Remote working and online collaboration at scale have kept organisations afloat in the pandemic, alongside mobility and flexible workflows. This much we know.
For those organisations that were well on their journeys into the cloud, the global acceleration of that trend might have been less of a challenge to meet for hard-pressed IT teams. But for others with longstanding technology legacies, the need to set up infrastructures, platforms, and hardware rollouts to cope was thrust upon them.
Computing research shows that 84 percent of organisations have seen a significant ramping-up of remote working over the past year, while a majority have accelerated their cloud plans.
The cultural, managerial, licensing, and security challenges of widening the organisation's perimeter to include home offices and remote workers are set out in our other reports and in this detailed white paper, with research findings. But one factor is most important in each of these contexts: trust.
Trusted systems, trusted employees, and establishing a culture of trust within the enterprise can all be made much easier to achieve by the well-managed application of cloud technologies, but more difficult by applying them in a clumsy, outmoded, tactical way.
As previously reported, outdated managerial styles, ‘presenteeism', micro-management, and clock-watching do not spell ‘trust' to an already stressed and exhausted workforce. Neither do these issues port well into the more flexible, demand-led world that the pandemic has left in its wake - an environment that is in some ways more productive, not less, than commuting and office-based activities.
Worse, they make employees feel as though they are being monitored and surveilled in their own homes as they struggle to balance competing priorities and family commitments. That just isn't appropriate.
It is far better to adopt a more hands-off approach that focuses on outcomes and goals, rather than a legacy ‘bums on seats' attitude. To build and maintain trust, IT leaders should shift to a more output-focused model that demonstrates - and builds - real rapport among their own employees, and in workforces across the enterprise.
Again, these issues have explored in our previous reports and the in-depth white paper. But the conclusion is this: cloud platforms and collaboration tools can be platforms for building trust on all sides, for sharing work, and for bringing teams together.
Those same tools should not be used as blunt instruments that may reinforce any lurking feelings that employees might have of being undervalued or treated with insufficient respect.
Put another way, cloud platforms should be a unifying, not a divisive, force. They are about fostering the concept of colleagues working together towards shared goals, not ‘us - and (an increasingly remote) them'.
But this also demands that organisations make trusted technology choices. While the ability for organisations to scale up and down, collaborate, and - most importantly - do it remotely has been invaluable during the crisis, there have been problems, according to Computing's research.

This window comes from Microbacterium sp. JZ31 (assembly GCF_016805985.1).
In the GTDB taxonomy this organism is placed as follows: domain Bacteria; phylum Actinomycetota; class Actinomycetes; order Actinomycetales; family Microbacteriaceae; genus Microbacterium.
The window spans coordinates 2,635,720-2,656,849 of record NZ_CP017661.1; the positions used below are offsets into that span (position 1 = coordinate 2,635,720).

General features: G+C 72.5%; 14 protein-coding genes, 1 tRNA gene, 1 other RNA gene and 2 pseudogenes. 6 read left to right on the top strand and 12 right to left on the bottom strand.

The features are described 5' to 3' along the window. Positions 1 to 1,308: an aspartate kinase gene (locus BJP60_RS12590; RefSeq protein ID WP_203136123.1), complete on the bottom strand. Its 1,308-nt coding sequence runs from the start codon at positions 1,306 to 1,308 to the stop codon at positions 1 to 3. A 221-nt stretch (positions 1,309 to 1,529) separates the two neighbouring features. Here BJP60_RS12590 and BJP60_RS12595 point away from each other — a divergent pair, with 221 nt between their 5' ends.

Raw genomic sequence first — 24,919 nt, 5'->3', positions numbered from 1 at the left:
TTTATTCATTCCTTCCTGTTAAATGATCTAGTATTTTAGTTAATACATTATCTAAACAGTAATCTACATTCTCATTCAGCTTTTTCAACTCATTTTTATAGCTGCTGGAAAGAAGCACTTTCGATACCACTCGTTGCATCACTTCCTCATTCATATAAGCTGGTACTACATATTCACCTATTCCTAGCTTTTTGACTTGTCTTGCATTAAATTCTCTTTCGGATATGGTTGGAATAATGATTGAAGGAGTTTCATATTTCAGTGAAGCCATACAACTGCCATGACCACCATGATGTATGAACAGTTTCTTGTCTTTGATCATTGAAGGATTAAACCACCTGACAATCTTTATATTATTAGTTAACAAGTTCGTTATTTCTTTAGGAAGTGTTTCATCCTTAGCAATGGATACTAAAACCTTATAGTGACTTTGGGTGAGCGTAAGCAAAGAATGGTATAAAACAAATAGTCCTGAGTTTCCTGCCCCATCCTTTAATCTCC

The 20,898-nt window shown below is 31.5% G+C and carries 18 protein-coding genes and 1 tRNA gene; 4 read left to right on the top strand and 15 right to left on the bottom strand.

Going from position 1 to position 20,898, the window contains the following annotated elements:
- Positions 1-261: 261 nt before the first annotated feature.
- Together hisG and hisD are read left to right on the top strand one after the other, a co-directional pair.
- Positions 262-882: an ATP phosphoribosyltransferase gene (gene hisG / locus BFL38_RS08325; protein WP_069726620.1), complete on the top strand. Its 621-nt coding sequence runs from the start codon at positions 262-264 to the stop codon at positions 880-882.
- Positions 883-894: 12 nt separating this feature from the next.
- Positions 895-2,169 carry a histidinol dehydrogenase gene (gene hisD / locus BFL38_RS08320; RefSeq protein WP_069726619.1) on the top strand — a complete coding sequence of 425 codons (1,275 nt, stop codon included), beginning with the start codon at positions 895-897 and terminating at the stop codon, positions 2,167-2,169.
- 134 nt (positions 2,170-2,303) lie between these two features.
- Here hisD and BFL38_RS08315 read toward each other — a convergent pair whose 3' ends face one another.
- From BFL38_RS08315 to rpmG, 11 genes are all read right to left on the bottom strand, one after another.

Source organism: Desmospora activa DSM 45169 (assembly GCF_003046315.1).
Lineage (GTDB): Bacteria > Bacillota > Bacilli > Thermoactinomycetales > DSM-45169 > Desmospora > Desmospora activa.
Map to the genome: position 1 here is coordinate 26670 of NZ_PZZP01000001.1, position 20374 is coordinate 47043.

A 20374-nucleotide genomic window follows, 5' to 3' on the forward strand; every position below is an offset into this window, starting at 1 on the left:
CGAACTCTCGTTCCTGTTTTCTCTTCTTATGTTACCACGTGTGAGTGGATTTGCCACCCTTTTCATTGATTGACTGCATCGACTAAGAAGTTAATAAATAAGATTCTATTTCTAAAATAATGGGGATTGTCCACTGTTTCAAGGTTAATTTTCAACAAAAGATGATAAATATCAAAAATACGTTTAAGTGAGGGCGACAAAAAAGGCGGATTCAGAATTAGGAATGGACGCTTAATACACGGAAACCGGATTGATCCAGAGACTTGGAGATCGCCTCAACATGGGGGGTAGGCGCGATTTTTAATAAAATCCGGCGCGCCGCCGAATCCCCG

Some firms hastily grabbed the first solutions that looked feasible - for video collaboration and meetings, for example - often because they were popular with employees. As a result, decision-makers followed the path of least resistance.
Meanwhile, some officially sanctioned solutions were not able to scale up to the required numbers for licensing or internal capacity reasons. Those organisations now have to establish if tools adopted in the heat of the moment, to satisfy a short-term need, are right for them strategically and can integrate with other trusted applications.
Employee behaviours also need to be built on trust, identification, and authentication. This is partly because cybercriminals are exploiting the disruption of lockdowns and current economic restrictions. They are doing so via phishing, fraud, ransomware, malicious code, and social engineering attacks that play on the fears and uncertainties surrounding Covid-19.
Computing found that these problems are rife: 44 percent of the 150 IT leaders questioned in a 2020 survey said they had experienced cyber attacks that directly referenced or exploited fears associated with the virus.
Forty-one percent reported greater susceptibility to cyber attacks as a direct result of increased home working, while over one-third (37 percent) reported a significant increase in the number of attacks.
A knock-on effect of this was cited by 22 percent of respondents: overworked cybersecurity personnel, most of whom are of course working remotely and struggling to support the workforce.
The subtext is clear: knowing who and what to trust - and why - are essential considerations during the pandemic. More, they will continue to be so once the crisis is over, as remote working is likely to remain the norm for many organisations.
The cost and scale benefits alone will demand that at least some employees work remotely some of the time, so trust will remain critical in that environment.
Teaching staff how to spot and counter both external and internal threats to trust and security is key to organisational unity and success, and helps foster the idea that trust needs to be earned on all sides.
Yet trust is also a subtle, interpersonal thing: in the office, it is often much easier to read people's moods and intentions, and to understand the spirit in which things are said. Online and via text and chat, misunderstandings can be rife and it may be harder to gauge someone's meaning or mood.
So it is important for employees, via the tools they use, to adopt trusted behaviours and show mutual respect, always. Trusted systems and trusted employees are essential to making this new, and often confusing, world work for everyone.